Hello, Boston.

Welcome to Occupy Boston. We do not represent any one union, activist group, or organization in Boston. We are a large gathering of disaffected, angry, fed up Americans from all walks of life. We represent only ourselves- the 99%. We find it very interesting (and telling) that the mainstream media continually accuses us of being a mass of fractured, disconnected causes, yet once we come together under the Occupy banner, they call us disorganized and expect us to come up with a singular demand.

Please keep this in mind as you attend tonight. We are the 99%. There’s a 99% chance that you are, too.

Our first meeting will be tonight on Boston Common by the bandstand at 7:30 PM (see bottom of page for map). Before you attend, here are some things to remember.

1. THIS IS NOT A PROTEST. Protests will come soon. We know that you are chomping at the bit to get out there and make your voices heard; we are right there with you. We want to make sure, however, that we do this right. Tonight is our first General Assembly. We are meeting in order to get a feel of what we want and need to accomplish, and what we must have in order to make that happen. We will create working groups, and we will create small-scale strategies. Therefore, do not bring any camping materials, and do not plan on camping. However, it will be nighttime; you may want to bring a flashlight, although the Common is somewhat lit at night.

2. We have heard rumors (true or not, we’re not exactly sure) that someone was arrested at a different Boston protest last night because they were holding a bullhorn. Therefore, we will not be using any sort of a bullhorn or microphone when we speak out. We will be using a technique that the Wall Street protesters came up with at Zuccotti Park, called The People’s Microphone. Basically, it’s like a grown-up version of “Telephone.” You can read more about it here. http://www.correntewire.com/the_peoples_microphone_in_zuccotti_park

3. Because our amplification abilities will be somewhat limited and possibly time-consuming, and because attendance numbers are apparently MUCH higher than we initially anticipated, we ask that those of you who wish to speak out keep your statements directly relevant, and relatively brief. We have to be out of the park by the time it closes at 11:00 PM, and we need to allocate a certain amount of time for the nonviolence training that will happen after our meeting (more on that below) (edit 12:46 PM). Again, tonight is a planning meeting. We want to hear ideas and strategies and needs. To be respectfully blunt, in the interest of time, it is not an appropriate time for you to give speeches about the causes and organizations that you support. However, please feel very free to bring any flyers, pamphlets, etc for any pertinent (or non-pertinent!) events that you wish to spread the word about, and remember that there will be many opportunities in the future. (Edit 9/27 12:07 PM: passing out flyers and pamphlets is prohibited. Feel free to bring them, but someone must ask you for them in order for you to pass them out.)

4. We have some pretty specific needs right now.

*We need attorneys and law students who can help us research laws about camping, erecting structures, and general assembly.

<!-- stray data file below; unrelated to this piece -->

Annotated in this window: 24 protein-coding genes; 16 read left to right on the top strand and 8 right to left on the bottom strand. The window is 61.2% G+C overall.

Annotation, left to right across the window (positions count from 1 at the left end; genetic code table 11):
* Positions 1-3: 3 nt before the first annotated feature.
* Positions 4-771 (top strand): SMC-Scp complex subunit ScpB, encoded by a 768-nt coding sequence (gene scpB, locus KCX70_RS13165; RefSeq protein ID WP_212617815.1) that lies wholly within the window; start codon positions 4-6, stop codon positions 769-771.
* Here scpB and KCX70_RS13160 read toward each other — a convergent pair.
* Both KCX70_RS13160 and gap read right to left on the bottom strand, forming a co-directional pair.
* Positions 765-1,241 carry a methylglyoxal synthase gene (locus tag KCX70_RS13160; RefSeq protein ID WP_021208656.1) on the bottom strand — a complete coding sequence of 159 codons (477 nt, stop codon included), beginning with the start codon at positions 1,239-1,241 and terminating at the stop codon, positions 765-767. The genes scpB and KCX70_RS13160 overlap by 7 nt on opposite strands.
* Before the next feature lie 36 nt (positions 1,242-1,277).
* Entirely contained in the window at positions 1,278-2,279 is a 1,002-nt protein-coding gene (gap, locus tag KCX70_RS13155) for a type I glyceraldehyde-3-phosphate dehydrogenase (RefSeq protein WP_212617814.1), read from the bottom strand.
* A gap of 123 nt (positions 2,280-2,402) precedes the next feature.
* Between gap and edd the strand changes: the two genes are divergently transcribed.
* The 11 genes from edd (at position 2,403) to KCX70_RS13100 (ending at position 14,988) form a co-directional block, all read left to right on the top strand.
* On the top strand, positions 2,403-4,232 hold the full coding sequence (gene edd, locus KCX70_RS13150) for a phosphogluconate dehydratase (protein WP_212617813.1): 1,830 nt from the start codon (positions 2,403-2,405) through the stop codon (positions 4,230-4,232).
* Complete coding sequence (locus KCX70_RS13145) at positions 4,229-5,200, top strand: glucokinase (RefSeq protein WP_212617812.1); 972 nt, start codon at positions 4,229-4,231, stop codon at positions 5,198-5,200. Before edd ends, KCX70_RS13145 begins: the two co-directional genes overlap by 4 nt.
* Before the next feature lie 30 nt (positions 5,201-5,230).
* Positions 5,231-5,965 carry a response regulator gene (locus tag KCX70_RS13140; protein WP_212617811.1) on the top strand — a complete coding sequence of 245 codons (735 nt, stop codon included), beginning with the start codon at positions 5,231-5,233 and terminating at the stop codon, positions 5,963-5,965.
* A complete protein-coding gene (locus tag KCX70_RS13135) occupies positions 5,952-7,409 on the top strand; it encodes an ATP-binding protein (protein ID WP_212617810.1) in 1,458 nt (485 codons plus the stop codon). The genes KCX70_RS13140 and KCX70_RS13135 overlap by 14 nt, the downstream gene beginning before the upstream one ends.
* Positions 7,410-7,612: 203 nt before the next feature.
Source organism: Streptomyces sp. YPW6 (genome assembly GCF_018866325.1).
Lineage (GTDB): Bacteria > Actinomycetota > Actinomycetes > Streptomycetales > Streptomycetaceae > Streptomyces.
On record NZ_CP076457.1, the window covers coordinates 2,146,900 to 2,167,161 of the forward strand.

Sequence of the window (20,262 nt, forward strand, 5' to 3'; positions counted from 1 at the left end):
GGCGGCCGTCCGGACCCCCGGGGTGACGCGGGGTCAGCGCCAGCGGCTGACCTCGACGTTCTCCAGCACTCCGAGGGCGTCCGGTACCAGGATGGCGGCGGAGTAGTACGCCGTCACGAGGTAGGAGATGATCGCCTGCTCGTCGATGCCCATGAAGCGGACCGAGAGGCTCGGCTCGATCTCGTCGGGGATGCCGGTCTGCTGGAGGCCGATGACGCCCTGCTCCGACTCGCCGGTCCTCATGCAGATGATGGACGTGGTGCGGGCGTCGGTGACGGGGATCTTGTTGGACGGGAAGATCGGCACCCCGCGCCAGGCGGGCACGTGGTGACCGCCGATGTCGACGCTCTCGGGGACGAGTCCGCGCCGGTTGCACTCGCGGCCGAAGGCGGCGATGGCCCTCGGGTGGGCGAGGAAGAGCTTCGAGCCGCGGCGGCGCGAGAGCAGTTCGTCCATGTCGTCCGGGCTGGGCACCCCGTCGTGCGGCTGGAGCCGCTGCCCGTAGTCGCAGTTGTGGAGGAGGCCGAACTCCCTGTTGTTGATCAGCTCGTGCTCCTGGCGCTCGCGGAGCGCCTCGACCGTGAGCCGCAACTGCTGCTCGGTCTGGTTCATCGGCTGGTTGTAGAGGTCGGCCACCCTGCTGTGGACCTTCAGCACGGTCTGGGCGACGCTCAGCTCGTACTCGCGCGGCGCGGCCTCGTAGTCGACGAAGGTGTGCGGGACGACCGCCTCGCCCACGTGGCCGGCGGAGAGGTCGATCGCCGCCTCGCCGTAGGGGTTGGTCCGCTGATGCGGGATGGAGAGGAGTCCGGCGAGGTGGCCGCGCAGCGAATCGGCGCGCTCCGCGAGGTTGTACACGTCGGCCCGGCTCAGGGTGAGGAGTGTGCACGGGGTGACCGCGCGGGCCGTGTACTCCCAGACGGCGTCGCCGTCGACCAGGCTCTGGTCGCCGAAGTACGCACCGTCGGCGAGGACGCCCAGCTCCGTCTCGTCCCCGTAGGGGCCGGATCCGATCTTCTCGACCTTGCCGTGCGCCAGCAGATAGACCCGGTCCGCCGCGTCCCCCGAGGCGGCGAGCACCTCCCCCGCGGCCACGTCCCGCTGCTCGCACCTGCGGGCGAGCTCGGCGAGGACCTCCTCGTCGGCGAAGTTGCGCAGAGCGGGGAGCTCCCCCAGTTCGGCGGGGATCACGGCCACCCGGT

*Soon we will need medics: doctors, nurses, med students, EMTs, and people who have undergone medic training.

*We need media and tech-savvy people who can report on our events and livestream them as they occur.

If any of this sounds like you, please make a point of coming out tonight.

5. The Boston Police Department are our friends and allies. We notice that at least two media outlets have pointed out that the BPD’s intelligence unit is “monitoring” our activities, and we have some concerns that because most of the media story has been about police brutality in NYC, the media may be (purposefully or inadvertently) pitting us against the BPD. Therefore, we have a few statements to make.

*We respect the fact that quite frankly, it is the BPD’s job to consistently check us out and make sure that we are on the up-and-up. We are a completely transparent group, but we are growing very quickly.

*Our interactions with the BPD both over the phone and over Twitter have resulted in entirely courteous and civil discourse.

*We recognize that the members of the BPD are fighting the same struggle that we are. We think this statement about BPD pensions and wrongful media blame on officers instead of Wall Street where it belongs, put out by the Boston Police Superior Officers Federation (a BPD labor union), puts a lot of our feelings into words pretty perfectly. A quote:

The blame for increased costs needs to lie with the Wall Street robber barons who invested our hard earned pension dollars in phony equities and securities which led to a world-wide economic meltdown.  

6. Nonviolent resistance training will occur after the meeting. The Massachusetts chapter of the National Lawyers’ Guild will be educating us (and we are so thankful to them for that!). If you plan on protesting, staying around for this training is highly recommended. (edit 12:47 PM: Somewhere some of our wires got crossed. MassNLG will apparently be conducting this training at a later date.)

7. These are the rules & regulations of Boston Parks & Recreation. Know them. Follow them. Respect your fellow Bostonians, and respect the workers who will have to clean up any messes we may leave behind.

The map below gives a pretty good idea of where the bandstand is. It’s the seven spoke wheel-looking circle a bit below the A marker, adjacent to the tennis court. It’s within easy walking distance of Boylston St. Station (green line) a relatively short walking distance from Park Street Station (red and green lines), and not too far from Downtown Crossing (orange line).

See you guys tonight.